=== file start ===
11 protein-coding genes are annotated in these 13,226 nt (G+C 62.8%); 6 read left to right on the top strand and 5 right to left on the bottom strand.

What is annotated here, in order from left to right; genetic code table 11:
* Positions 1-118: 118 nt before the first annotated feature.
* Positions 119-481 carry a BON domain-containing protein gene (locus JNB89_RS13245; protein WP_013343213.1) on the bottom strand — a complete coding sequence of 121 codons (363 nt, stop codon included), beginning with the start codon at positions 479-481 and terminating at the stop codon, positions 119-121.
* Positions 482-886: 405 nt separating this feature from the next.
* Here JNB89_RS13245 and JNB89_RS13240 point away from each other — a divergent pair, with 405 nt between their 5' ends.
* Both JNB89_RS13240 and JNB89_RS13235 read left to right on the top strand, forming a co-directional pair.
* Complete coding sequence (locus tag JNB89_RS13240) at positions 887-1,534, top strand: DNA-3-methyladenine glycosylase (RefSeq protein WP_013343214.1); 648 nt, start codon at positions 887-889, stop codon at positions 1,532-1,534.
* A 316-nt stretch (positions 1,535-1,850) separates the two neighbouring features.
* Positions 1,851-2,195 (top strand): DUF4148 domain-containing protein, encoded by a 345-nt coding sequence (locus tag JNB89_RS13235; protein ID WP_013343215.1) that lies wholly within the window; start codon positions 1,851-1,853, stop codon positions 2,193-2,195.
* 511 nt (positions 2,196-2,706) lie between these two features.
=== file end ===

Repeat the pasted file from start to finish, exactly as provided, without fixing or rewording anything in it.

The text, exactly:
11 protein-coding genes are annotated in these 13,226 nt (G+C 62.8%); 6 read left to right on the top strand and 5 right to left on the bottom strand.

What is annotated here, in order from left to right; genetic code table 11:
* Positions 1-118: 118 nt before the first annotated feature.
* Positions 119-481 carry a BON domain-containing protein gene (locus JNB89_RS13245; protein WP_013343213.1) on the bottom strand — a complete coding sequence of 121 codons (363 nt, stop codon included), beginning with the start codon at positions 479-481 and terminating at the stop codon, positions 119-121.
* Positions 482-886: 405 nt separating this feature from the next.
* Here JNB89_RS13245 and JNB89_RS13240 point away from each other — a divergent pair, with 405 nt between their 5' ends.
* Both JNB89_RS13240 and JNB89_RS13235 read left to right on the top strand, forming a co-directional pair.
* Complete coding sequence (locus tag JNB89_RS13240) at positions 887-1,534, top strand: DNA-3-methyladenine glycosylase (RefSeq protein WP_013343214.1); 648 nt, start codon at positions 887-889, stop codon at positions 1,532-1,534.
* A 316-nt stretch (positions 1,535-1,850) separates the two neighbouring features.
* Positions 1,851-2,195 (top strand): DUF4148 domain-containing protein, encoded by a 345-nt coding sequence (locus tag JNB89_RS13235; protein ID WP_013343215.1) that lies wholly within the window; start codon positions 1,851-1,853, stop codon positions 2,193-2,195.
* 511 nt (positions 2,196-2,706) lie between these two features.